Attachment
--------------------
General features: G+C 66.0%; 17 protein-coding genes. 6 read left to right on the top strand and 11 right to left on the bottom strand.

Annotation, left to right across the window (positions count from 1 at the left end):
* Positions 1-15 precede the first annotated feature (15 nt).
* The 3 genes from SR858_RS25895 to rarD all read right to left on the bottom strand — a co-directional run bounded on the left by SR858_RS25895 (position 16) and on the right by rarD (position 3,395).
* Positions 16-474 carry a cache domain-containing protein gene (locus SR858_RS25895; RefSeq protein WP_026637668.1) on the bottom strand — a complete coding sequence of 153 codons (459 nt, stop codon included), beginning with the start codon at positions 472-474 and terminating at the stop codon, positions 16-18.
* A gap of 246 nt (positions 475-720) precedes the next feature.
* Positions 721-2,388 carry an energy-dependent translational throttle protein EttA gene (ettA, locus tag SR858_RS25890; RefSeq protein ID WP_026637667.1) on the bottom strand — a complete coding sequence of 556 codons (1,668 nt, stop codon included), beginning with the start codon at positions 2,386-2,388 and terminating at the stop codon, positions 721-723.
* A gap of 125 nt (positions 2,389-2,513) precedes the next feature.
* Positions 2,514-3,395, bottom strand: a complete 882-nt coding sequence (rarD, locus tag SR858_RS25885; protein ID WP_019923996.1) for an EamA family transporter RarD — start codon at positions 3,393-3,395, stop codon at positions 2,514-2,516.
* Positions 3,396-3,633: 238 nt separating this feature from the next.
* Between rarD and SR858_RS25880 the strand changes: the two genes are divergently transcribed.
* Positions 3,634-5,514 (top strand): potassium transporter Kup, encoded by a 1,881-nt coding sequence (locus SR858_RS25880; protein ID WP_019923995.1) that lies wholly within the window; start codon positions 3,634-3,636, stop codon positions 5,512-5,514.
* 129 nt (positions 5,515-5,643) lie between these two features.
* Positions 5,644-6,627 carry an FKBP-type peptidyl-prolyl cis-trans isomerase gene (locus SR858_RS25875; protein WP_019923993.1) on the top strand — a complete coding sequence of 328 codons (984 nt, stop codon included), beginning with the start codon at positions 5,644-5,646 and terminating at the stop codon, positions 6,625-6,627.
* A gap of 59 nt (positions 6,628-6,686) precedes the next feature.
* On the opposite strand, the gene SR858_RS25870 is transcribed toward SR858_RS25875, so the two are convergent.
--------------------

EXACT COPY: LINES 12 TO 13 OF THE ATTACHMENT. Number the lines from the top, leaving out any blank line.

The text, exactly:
* Positions 3,634-5,514 (top strand): potassium transporter Kup, encoded by a 1,881-nt coding sequence (locus SR858_RS25880; protein ID WP_019923995.1) that lies wholly within the window; start codon positions 3,634-3,636, stop codon positions 5,512-5,514.
* 129 nt (positions 5,515-5,643) lie between these two features.